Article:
Physician shortages in rural Vietnam: Using a labor market approach to inform policy
This paper investigates labor market dynamics for physicians in Vietnam, paying particular attention to geographic distribution and dual job holding. The analysis is based on a survey of a random sample of physicians in 3 regions in 2009–10. We found that the labor market for physicians in Vietnam is characterized by very little movement among both facility levels and geographic areas. Dual practice is also prominent, with over one-third of physicians holding a second job. After taking account of the various sources of income for physicians and controlling for key factors, there is a significant wage premium associated with locating in an urban area. This premium is driven by much higher earnings from dual job holding rather than official earnings in the primary job. There are important policy implications that emerge. With such low job turnover rates, policies to increase the number of physicians in rural areas could focus on initial recruitment. Once in place, physicians tend to remain in their jobs for a very long time. Lastly, findings from an innovative discrete choice experiment suggest that providing long-term education and improving equipment are the most effective instruments to recruit physicians to work in rural areas.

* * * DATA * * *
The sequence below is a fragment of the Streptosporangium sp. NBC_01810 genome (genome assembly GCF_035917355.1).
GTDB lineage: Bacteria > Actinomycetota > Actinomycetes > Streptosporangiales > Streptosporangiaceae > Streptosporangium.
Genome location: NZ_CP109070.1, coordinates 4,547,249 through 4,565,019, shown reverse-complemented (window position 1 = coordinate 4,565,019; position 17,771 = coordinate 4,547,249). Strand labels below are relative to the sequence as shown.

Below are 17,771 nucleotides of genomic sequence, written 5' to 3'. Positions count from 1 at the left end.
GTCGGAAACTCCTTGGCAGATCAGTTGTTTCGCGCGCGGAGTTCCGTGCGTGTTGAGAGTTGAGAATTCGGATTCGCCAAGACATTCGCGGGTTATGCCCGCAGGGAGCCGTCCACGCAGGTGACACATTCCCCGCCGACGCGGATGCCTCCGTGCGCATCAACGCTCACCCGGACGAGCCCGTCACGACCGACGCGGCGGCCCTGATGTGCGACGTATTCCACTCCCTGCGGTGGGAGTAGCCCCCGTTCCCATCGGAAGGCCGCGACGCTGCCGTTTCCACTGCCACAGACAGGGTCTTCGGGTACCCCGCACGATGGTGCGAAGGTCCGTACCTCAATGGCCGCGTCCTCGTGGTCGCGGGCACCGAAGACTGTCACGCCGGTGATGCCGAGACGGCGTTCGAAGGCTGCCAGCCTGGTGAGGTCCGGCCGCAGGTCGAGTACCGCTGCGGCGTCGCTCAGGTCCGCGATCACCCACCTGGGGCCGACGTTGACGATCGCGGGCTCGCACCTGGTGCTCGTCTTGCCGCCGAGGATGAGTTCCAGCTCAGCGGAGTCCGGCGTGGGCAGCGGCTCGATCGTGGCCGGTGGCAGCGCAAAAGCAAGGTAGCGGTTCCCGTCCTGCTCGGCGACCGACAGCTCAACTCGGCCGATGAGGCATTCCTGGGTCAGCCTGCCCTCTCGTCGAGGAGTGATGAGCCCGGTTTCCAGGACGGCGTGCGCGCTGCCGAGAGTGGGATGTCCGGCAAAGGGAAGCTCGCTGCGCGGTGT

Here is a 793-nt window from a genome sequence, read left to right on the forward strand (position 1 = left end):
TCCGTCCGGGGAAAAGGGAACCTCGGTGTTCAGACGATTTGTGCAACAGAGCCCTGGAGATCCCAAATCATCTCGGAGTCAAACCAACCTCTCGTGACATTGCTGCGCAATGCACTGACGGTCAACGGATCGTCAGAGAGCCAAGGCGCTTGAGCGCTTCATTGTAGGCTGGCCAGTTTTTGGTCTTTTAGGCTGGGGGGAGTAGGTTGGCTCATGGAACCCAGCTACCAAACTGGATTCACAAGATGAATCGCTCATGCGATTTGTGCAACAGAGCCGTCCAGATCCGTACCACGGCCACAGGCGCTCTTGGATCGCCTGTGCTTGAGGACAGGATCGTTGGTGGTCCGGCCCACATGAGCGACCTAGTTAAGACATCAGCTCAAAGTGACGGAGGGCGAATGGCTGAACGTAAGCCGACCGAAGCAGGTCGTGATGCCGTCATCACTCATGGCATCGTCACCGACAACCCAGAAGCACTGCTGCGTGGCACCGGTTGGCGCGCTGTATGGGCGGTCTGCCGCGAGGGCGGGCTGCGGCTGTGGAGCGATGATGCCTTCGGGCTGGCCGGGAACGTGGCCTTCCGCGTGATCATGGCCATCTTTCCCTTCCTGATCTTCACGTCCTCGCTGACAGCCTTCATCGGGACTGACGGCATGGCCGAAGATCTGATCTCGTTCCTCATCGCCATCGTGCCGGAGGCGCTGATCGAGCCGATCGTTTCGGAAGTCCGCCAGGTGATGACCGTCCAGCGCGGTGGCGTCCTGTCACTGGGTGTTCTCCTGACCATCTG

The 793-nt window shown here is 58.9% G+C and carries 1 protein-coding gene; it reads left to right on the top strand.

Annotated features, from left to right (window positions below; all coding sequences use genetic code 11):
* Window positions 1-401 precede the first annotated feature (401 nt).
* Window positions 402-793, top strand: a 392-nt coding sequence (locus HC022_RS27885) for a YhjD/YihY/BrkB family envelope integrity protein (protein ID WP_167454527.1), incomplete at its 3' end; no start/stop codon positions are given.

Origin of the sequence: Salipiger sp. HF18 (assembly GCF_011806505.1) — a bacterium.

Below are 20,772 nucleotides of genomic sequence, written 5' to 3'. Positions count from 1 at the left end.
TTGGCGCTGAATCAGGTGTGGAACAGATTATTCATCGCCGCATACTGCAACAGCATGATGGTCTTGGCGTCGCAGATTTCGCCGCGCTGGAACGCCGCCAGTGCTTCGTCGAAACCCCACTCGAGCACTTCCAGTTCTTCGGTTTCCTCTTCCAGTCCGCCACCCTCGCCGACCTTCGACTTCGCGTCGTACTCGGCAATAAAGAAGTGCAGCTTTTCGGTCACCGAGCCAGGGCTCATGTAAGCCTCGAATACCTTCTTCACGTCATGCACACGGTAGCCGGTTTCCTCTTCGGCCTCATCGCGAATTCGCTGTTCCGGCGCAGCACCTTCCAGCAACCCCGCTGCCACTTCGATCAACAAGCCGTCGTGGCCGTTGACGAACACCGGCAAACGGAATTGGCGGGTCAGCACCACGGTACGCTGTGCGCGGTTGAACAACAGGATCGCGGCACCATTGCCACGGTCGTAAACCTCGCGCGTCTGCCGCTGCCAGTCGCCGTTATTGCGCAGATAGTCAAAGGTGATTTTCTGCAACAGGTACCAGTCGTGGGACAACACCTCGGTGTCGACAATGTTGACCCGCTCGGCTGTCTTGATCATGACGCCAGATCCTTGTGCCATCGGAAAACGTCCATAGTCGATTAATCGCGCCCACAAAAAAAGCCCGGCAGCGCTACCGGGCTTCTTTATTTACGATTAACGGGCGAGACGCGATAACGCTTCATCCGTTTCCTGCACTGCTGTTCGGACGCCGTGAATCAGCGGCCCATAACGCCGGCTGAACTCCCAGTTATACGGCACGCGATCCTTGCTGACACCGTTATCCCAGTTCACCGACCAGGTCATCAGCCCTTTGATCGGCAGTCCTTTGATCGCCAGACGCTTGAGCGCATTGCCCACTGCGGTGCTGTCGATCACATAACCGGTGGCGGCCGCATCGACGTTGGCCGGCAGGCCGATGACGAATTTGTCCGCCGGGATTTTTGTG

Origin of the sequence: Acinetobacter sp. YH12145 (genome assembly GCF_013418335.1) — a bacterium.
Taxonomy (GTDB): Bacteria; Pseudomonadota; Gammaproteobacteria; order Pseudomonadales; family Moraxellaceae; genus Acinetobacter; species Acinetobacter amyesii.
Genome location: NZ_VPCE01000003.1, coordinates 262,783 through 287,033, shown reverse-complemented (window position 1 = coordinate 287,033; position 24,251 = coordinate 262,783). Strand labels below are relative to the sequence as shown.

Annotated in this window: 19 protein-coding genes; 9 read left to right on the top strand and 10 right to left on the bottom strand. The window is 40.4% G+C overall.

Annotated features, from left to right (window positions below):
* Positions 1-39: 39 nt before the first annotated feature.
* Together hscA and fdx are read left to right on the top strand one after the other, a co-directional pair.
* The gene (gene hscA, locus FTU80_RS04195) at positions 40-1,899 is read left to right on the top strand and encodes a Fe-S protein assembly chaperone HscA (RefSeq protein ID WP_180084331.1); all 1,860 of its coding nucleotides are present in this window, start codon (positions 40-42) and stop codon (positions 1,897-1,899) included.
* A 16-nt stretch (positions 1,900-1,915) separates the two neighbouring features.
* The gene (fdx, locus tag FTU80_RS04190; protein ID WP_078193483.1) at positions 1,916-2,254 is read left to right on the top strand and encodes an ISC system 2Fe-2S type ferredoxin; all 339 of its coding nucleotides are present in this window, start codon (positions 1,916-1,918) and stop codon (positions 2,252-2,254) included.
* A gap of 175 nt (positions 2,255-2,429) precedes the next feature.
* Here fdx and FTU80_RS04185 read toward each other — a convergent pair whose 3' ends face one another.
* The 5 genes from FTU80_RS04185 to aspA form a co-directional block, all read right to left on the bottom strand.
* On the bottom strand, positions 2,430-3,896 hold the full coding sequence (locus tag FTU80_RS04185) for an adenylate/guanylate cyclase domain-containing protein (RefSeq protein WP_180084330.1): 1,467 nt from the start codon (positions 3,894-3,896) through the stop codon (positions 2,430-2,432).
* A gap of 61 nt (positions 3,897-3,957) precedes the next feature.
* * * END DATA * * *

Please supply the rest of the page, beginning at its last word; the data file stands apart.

Volume (Year): 73 (2011)
Issue (Month): 7 ()
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